Marta Loachamin: first Latina to serve on the Board of County Commissioners

In an historic moment in local government last week, Marta Loachamin (D-Longmont) – a longtime Boulder County bilingual realtor with ERA Tradewind Real Estate – was elected and sworn in as the first Latina to serve on the three-member Board of County Commissioners.

Marta replaces term-limited Commissioner Deb Gardner; Claire Levy, former Colorado legislator and former Executive Director of the Colorado Fiscal Policy Institute, was also elected last week, replacing term-limited Commissioner Elise Jones.
Recipient of Community Foundation Boulder County’s 2018 Stan Black Award,
frequent contributor to the Community Foundation’s blog, and a featured expert on a Community Foundation radio show focused on the challenges and opportunities in our county’s housing market, Marta also served as consultant and facilitator of the foundation’s participation in the Knight Foundation’s Community Information Lab, exploring what it means to create the conditions for Latino Bilingual Cultural Brokers (LBCBs) to help drive decisions, locally. Additionally, Marta’s work with the City of Longmont after the 2013 Colorado Floods established the Resiliency For All Project for the State of Colorado Division of Local Affairs.
"In the last 28 years, most of my work has been around creating policies that include all community voices," she says. "As a student activist, I pushed for an ethnic studies department at the University of Colorado Boulder. When I worked in banking, I pushed for policies requiring staff to be bilingual. And I advocated for homeownership for Spanish speaking families.”
A tireless community volunteer, Marta has lobbied for racial equity, working families and employees rights, and climate action – locally, statewide, and nationally. She’s also delivered professional development for teachers and education staffs to help them better engage Spanish-speaking families.
“Above all, my priority now is to emphasize greater engagement and participation across all sectors in Boulder County,” shares the 46-year-old Longmont resident, who’s originally from Ecuador and the proud single mom of two sons, Marcos and Adonay. “And I hope my time in office will pave the way for other Latinos and Latinas to run for office.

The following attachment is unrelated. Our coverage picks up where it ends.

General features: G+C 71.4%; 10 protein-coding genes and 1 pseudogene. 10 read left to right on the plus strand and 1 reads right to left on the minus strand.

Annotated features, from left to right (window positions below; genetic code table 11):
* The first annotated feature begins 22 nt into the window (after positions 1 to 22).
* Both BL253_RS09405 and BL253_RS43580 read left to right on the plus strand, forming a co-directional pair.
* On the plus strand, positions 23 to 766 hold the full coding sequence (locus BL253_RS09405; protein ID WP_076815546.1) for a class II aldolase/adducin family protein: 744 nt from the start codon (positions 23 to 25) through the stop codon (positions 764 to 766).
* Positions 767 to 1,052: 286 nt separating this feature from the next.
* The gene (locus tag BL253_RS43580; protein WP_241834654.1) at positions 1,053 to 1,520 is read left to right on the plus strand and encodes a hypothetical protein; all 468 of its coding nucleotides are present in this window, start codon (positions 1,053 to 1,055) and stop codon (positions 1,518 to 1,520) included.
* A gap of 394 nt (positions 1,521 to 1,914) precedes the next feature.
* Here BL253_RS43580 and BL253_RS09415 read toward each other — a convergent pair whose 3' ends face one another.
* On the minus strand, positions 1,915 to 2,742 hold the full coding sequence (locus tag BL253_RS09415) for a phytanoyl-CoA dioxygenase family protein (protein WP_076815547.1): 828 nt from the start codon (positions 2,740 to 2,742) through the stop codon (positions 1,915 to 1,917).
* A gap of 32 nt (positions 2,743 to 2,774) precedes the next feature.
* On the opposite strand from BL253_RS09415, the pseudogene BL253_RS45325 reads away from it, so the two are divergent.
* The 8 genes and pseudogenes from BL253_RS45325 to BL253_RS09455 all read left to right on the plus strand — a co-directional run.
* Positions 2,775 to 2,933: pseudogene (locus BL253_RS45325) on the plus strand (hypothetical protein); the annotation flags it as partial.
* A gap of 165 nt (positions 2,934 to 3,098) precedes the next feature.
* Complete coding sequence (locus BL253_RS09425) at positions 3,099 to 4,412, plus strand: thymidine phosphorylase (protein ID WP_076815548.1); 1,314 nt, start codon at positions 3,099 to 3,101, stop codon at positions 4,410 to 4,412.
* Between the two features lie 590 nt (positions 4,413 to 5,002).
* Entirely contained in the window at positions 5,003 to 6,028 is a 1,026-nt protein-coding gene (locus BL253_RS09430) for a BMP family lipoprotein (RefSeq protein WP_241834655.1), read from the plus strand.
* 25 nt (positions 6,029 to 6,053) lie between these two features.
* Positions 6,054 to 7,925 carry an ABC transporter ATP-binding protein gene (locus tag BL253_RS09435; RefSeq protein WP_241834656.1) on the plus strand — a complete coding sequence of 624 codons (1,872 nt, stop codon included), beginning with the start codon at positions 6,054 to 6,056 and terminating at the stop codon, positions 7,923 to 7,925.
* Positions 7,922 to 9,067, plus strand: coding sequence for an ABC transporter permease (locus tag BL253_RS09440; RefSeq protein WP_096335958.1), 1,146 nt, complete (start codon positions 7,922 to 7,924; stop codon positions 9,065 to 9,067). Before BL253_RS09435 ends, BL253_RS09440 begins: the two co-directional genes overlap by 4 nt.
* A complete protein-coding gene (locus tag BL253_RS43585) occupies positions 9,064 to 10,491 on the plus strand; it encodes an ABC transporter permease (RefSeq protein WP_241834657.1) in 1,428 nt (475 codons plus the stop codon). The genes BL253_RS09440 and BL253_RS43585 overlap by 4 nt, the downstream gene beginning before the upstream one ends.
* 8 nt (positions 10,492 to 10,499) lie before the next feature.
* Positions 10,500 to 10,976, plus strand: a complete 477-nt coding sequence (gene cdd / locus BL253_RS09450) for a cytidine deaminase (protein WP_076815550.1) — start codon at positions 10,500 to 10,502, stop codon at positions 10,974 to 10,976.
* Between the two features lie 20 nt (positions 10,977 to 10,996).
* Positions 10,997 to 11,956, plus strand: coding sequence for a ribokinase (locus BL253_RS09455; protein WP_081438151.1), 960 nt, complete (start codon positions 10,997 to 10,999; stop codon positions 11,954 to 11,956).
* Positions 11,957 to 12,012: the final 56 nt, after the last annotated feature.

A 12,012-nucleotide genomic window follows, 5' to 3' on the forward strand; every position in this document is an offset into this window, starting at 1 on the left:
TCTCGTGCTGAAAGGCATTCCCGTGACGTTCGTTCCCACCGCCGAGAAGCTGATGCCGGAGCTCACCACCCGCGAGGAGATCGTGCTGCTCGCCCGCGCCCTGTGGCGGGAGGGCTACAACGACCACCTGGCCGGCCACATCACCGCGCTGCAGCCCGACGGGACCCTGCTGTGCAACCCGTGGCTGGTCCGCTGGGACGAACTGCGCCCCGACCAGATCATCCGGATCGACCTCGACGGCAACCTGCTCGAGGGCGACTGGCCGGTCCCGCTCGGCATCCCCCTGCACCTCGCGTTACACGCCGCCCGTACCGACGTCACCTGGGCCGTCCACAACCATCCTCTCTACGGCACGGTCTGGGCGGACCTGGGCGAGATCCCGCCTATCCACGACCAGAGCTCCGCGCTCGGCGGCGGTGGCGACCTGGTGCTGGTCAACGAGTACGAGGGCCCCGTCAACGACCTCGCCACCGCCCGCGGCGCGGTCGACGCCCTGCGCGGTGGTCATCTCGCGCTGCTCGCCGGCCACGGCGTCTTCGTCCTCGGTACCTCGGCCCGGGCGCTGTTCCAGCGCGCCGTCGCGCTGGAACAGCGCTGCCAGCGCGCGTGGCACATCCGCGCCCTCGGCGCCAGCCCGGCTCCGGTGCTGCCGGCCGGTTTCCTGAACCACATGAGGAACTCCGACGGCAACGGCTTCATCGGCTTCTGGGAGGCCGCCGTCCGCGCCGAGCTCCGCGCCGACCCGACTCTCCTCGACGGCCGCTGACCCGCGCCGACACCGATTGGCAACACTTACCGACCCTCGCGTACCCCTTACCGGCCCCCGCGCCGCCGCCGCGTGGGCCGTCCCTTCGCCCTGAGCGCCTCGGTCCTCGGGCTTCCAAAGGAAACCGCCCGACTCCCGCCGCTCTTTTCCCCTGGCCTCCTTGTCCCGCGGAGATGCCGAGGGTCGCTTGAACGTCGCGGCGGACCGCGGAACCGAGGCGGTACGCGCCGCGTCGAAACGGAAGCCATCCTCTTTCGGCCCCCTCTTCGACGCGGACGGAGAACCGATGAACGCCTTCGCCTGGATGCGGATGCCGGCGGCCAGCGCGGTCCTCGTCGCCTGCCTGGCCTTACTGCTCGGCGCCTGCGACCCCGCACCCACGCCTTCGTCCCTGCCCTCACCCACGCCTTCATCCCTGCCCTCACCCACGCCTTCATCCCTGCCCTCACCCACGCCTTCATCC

“There are so many resources available in our county that so many people aren’t aware of. In my new role, with my perspective as an everyday community member, I hope to encourage transparency by inviting more people into decision-making processes – especially around housing.”
She points out – as also noted in the Community Foundation’s TRENDS Report – that Boulder County has been experiencing a housing crisis since well before the problem exacerbated due to the ongoing pandemic.
“We need more people – fresh and broader perspectives – to look at new opportunities that open doors for anyone who wants to live and work in Boulder County.
“Related is the issue of equity, and how to be more equitable in how we engage our community – first, by carefully considering what we can do to be more equitable internally, in Boulder County politics.”
Armed with a bachelor’s degree in ethnic studies from CU Boulder, a master’s in secondary education from the University of Phoenix, as well as deep experience in the banking, mortgage, and real estate industries, Marta brings both “head and heart” to her commitment to advance actionable steps that meet the strategic priorities of Boulder County – from housing to renewable energy to creating an Equity Office at the county level.
Congratulations, Marta!